Like J. Courtney Sullivan’s The Engagements, reviewed here, Kate Beaufoy’s Liberty Silk is a tale of different eras and generations connected by a single object–in this case, a beautiful, shimmering, colourful silk dress from Liberty of London. Bought in 1919 by Jessie, a young lady of patrician English background who marries a penniless artist and spends her honeymoon deliriously happy in the summery South of France, it’s eventually inherited by Baba, born Lisa, who is a starlet with an empty life in Hollywood in the 1940s, and finally by Cat, a rebellious young photographer in the mid-1960s. Naturally, these women are connected, and it’s fairly clear how from the outset. The main mystery of the novel is how much these women will have to sacrifice to discover and fulfil their dreams, and the darkness and uncertainty that lies beneath luxury and leisure.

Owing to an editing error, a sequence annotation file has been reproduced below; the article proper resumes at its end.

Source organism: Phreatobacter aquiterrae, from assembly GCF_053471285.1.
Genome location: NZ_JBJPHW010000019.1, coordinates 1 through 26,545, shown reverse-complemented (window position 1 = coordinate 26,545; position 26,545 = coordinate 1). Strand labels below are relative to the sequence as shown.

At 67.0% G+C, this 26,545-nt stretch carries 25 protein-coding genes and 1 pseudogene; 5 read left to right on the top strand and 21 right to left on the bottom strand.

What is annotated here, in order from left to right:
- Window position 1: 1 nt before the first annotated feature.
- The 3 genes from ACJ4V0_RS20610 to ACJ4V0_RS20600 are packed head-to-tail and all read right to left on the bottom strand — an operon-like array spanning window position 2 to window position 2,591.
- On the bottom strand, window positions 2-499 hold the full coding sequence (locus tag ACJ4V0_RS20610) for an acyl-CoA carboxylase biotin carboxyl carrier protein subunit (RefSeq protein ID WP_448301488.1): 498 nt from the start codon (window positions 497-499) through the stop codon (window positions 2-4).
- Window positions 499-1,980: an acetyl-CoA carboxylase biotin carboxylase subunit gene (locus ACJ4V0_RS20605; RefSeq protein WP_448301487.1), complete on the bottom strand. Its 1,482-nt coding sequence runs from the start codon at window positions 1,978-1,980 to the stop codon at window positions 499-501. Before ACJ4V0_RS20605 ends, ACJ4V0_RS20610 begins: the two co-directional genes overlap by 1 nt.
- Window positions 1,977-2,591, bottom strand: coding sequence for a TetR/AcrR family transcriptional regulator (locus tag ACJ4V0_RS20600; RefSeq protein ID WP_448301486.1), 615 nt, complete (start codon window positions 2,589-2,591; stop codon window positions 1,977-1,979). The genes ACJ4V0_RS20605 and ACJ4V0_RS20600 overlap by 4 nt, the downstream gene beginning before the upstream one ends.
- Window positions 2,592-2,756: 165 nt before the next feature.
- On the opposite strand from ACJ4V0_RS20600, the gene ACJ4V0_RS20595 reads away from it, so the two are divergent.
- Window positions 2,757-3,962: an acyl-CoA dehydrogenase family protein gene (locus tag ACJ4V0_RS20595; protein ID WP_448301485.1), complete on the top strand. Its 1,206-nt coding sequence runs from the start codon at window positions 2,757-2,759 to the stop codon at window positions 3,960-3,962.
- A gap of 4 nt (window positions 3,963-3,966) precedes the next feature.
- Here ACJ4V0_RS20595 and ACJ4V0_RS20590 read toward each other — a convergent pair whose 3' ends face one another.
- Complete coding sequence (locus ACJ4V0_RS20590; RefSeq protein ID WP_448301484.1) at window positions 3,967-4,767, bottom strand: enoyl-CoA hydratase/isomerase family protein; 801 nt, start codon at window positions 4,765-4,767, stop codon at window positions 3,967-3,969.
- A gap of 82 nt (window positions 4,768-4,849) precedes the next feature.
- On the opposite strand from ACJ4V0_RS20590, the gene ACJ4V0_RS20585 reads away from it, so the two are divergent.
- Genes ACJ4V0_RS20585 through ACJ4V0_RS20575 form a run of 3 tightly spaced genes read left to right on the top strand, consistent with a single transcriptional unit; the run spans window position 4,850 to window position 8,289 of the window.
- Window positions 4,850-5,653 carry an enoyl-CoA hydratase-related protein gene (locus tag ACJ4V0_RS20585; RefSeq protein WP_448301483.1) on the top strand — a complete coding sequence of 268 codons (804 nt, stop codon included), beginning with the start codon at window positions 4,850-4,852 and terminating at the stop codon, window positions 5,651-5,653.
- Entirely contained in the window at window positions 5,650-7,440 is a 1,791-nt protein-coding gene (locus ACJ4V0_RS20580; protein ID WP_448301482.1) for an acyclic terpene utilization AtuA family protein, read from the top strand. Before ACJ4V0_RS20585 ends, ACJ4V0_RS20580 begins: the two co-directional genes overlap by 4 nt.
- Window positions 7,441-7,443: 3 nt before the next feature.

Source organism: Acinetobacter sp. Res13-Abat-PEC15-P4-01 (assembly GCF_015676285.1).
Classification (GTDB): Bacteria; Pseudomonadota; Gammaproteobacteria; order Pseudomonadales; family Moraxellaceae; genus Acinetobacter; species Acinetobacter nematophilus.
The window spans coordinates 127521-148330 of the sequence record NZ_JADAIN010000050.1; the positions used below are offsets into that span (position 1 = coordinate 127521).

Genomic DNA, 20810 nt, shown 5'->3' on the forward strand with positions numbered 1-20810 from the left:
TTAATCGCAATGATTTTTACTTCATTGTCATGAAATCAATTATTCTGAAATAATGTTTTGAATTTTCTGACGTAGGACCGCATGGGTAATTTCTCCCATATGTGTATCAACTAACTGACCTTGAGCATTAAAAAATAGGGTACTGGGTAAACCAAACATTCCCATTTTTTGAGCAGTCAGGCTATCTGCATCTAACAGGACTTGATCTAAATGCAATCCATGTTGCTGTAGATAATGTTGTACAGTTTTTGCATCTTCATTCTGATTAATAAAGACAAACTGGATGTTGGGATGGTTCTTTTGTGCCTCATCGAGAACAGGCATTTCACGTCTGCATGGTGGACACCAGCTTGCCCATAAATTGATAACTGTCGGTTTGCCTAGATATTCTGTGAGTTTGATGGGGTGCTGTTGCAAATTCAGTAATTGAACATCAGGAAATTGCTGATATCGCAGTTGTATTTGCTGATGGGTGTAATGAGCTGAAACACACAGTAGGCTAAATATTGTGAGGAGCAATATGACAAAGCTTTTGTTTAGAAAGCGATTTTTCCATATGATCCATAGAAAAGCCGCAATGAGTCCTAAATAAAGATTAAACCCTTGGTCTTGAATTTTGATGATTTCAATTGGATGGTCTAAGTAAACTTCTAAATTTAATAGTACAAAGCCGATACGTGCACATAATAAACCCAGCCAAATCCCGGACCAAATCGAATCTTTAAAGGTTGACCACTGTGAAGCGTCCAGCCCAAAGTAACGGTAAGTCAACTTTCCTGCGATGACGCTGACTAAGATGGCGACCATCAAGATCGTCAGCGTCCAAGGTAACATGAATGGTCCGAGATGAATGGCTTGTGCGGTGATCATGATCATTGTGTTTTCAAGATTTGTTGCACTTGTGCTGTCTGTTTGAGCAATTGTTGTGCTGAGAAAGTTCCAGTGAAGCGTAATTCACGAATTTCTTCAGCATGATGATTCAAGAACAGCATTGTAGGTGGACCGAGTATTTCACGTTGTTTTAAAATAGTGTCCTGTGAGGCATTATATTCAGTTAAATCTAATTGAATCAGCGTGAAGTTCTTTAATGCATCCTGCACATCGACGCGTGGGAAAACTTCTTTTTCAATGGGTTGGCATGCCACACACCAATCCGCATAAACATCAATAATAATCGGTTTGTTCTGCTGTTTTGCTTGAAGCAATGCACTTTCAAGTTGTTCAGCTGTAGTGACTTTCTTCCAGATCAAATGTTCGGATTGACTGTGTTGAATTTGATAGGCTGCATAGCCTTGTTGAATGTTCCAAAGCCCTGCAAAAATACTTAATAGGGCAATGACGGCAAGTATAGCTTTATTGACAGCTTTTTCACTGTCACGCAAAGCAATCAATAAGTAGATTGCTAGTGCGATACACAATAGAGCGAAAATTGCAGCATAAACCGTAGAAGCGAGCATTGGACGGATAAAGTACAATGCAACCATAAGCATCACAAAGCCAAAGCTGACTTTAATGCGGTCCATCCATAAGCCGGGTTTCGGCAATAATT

The novel switches fairly regularly between narratives, and between Los Angeles, the South of France, and Ireland. It brings in famous people from films and art–the Scott Fitzgeralds, David Niven–to influence the ladies’ lives, which is interesting in some cases; Zelda Fitzgerald makes more than a cameo appearance, and she’s sketched with shadowy delicacy. The art world of France in the 1920s, and the corrupt, careless and exploitative relationships between artists and their muses is also interesting, even if it’s somewhat reminiscent of Judith Krantz’s Mistral’s Daughter, also a tale of art and generations of women. Atmosphere is well constructed–clothes, the seaside and nature, food, music etc., and the women are generally sympathetic, if naive, but the secondary characters fare less well–they seem to be randomly killed off whenever the author can’t decide what to do with them any more. There is potential for more drama and conflict between the women themselves than is given, and there are, of course, unlikely coincidences.
Overall, this novel is decent summer beach fare, despite the fact that it remains curiously slippery rather than gripping–it’s a hard one to sink into, more one to splash around in.
There ruminating ‘neath some pleasant bush,
On sweet silk grass I stretch me at mine ease,
Where I can pillow on the yielding rush;
And, acting as I please,
Drop into pleasant dreams; or musing lie,
Mark the wind-shaken trees,
And cloud-betravelled sky. (John Clare, “Summer Images”)